US President Joe Biden accelerated his push to win Congressional approval of his $1.9 trillion pandemic relief package after it cleared a key Senate hurdle, as the latest government employment data points to a struggling job market.
The Labor Department on Friday reported the unemployment rate dropped to 6.3 percent in January but the economy added only 49,000 jobs as the world's largest Covid-19 outbreak continues to hamper businesses.
The private sector created only 6,000 positions last month, and Biden warned, "At that rate, it's going to take 10 years before we get to full unemployment."
"That's not hyperbole, that's a fact," the president said at the White House.
The data comes as Senate Democrats in the wee hours of Friday overcame a procedural hurdle and set the stage for a party-line enactment of Biden's relief bill, which includes a host of measures to help the economy recover, including more aid to small businesses and the unemployed.
But in a sign of just how narrow a path it must walk to passage, Vice President Kamala Harris cast the tie-breaking vote to overcome the objection of Republicans, who have said the proposal is too expensive as the country deals with a large budget deficit.
The United States has more Covid-19 cases and deaths than any other nation, and analysts warn that the monthly employment report indicates the economy's recovery remains tied to the intensity of the pandemic.
"Hiring will pick up as restrictions are relaxed but gains will be stronger once the economy can fully reopen," Rubeela Farooqi of High Frequency Economics said. "Until then, generous fiscal support will provide a safety net for households and businesses."
Unemployment in the world's largest economy was at historically low rates before the pandemic struck, which caused it to surge to 14.7 percent.
It's declined in the months since, but at a progressively slower pace, and in December, the economy registered a decrease in hiring, though the rate remained at 6.7 percent.
The economic recovery overall has been uneven, with some sectors like housing bouncing back faster from business shutdowns that began in March.
But the Biden administration has argued the economy needs more spending to recover, pointing to signs of economic distress like a Commerce Department report released last week showing the United States last saw its worst contraction in economic growth since 1946.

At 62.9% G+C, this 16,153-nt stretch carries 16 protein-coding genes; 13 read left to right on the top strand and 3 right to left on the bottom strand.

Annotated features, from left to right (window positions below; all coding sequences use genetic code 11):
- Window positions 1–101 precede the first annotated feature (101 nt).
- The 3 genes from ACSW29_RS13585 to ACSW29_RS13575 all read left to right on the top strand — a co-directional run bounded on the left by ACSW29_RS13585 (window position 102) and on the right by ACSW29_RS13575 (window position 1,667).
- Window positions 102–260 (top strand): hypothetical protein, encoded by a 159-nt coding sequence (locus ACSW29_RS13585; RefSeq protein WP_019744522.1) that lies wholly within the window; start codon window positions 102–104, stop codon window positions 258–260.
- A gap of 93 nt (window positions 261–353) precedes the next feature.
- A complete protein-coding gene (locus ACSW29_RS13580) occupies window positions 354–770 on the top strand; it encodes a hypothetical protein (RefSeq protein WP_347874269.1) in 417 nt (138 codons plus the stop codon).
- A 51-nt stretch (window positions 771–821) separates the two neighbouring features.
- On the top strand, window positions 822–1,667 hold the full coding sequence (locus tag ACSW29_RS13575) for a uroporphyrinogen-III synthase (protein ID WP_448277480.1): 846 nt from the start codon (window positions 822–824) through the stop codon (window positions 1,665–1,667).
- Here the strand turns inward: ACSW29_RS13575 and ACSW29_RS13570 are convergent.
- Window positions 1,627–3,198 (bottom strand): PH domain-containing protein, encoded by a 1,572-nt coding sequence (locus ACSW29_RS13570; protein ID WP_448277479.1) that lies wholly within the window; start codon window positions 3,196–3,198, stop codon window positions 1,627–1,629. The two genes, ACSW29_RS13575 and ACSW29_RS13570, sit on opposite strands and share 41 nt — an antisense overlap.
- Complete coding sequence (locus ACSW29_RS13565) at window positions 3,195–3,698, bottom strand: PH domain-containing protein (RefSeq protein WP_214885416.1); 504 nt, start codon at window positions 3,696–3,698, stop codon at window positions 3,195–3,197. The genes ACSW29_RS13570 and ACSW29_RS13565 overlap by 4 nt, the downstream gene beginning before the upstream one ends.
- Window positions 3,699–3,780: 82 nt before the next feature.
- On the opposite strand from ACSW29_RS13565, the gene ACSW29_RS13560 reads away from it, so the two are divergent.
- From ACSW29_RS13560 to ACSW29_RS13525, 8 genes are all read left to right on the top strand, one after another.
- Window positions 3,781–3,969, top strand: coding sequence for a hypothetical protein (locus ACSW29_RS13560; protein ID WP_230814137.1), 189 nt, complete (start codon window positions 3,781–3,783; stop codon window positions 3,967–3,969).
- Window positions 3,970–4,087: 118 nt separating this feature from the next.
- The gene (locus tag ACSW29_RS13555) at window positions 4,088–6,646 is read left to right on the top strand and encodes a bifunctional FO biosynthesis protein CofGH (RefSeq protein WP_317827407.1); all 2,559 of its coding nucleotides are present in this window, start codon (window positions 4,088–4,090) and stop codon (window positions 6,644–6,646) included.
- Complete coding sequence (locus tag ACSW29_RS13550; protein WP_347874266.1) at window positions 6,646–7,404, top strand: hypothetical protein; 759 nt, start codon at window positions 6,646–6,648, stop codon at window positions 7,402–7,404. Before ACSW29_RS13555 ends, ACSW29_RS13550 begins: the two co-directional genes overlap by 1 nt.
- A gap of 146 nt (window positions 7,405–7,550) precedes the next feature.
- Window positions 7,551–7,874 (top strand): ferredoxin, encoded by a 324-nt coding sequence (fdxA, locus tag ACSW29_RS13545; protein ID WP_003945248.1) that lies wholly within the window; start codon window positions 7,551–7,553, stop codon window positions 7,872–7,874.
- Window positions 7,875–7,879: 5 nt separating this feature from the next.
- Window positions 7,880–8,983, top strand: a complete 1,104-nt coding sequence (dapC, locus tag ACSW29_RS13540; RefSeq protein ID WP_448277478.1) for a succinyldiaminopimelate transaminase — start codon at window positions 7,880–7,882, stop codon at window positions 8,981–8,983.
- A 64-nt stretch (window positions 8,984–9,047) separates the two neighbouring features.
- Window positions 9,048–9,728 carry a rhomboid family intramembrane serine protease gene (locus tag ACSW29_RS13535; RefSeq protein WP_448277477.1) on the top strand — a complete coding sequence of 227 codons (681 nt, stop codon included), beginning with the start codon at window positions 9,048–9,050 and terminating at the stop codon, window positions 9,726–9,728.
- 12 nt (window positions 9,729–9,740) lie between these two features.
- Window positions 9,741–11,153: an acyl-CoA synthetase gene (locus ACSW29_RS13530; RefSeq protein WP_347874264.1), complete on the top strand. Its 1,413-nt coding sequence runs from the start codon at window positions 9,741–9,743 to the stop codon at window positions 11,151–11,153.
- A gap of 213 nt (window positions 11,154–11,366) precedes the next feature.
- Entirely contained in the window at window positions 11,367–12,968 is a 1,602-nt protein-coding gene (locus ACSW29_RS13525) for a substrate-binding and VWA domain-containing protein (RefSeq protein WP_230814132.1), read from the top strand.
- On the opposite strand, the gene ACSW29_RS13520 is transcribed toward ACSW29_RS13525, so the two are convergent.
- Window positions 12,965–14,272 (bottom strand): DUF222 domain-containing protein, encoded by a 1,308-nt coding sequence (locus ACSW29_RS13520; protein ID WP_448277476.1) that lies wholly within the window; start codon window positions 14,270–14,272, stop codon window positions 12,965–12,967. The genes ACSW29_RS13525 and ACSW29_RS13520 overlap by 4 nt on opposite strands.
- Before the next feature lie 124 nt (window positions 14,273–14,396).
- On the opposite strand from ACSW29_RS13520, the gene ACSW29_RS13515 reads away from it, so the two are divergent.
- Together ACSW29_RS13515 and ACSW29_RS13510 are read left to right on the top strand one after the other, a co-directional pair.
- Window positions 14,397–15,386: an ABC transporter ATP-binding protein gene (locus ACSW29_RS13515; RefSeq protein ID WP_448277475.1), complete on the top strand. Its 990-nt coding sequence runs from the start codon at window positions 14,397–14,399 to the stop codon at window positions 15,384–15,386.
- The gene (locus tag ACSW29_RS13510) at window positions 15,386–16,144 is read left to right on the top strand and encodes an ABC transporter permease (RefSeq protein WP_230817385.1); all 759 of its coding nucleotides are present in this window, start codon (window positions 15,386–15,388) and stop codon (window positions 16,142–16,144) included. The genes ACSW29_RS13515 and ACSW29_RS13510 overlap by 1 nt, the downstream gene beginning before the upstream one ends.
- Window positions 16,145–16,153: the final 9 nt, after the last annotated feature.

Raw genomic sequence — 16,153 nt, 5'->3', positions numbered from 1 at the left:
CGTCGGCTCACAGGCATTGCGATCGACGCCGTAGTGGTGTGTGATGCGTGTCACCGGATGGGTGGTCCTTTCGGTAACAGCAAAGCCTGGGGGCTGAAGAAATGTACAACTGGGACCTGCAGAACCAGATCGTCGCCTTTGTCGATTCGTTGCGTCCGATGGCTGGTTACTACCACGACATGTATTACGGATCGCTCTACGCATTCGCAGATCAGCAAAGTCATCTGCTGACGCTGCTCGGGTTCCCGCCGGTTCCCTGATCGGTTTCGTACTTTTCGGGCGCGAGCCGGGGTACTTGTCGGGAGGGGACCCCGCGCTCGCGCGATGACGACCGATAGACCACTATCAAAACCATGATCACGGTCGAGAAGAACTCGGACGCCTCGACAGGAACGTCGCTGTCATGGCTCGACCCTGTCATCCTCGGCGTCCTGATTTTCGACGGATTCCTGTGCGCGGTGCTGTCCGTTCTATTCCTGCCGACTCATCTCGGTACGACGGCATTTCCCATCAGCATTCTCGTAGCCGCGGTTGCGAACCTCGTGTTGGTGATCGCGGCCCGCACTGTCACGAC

The decline in the January unemployment rate to 6.3 percent was a steeper fall than analysts expected, but there were warning signs for the economy throughout the data.
Unemployment remains disquietingly widespread, with the Labor Department saying the workforce is overall 6.5 percent smaller, or 9.9 million positions, below where it was in February before the pandemic.
At 61.4 percent, the labor force participation rate in January was at a level not seen since the 1970s, and Gregory Daco of Oxford Economics said adjustments meant to account for holiday related employment trends made the data appear better than it is.
"While favorable seasonal factors helped lift the monthly jobs count, the January gain nonetheless represented little progress toward recovery," he said.
The number of people who are long-term unemployed rose to just over four million, or 39.5 percent of all unemployed people, which William Spriggs, chief economist of the AFL-CIO trade union federation, warned indicated a persistent employment crisis.
"These show it will be very hard to get the unemployment number down. We need help now to slow that growth," he tweeted.
Job growth was strongest in the business services and private and public education sectors, but continued layoffs in industries like retail trade, health care and especially the hard-hit leisure and hospitality sector undercut the gains.
The pain was not being felt evenly across the country, with adult men and women as well as whites and Hispanics seeing their unemployment rates decline.
But unemployment changed little for Black Americans who have a high rate at 9.2 percent, while teenagers also saw little improvement at 14.8 percent.
"The labor market was frozen at the start of the year, and is completely dependent on the pace of reopening," Ian Shepherdson of Pantheon Macroeconomics said.
Further improvement however may be at hand after some states lifted restrictions on restaurants and other businesses meant to stop Covid-19 cases.
"This likely will be reflected in the February payroll numbers, but the big increases needed to restore the lost 10 million-plus jobs can't come until the economy can reopen more fully and people are confident in mingling again," he said.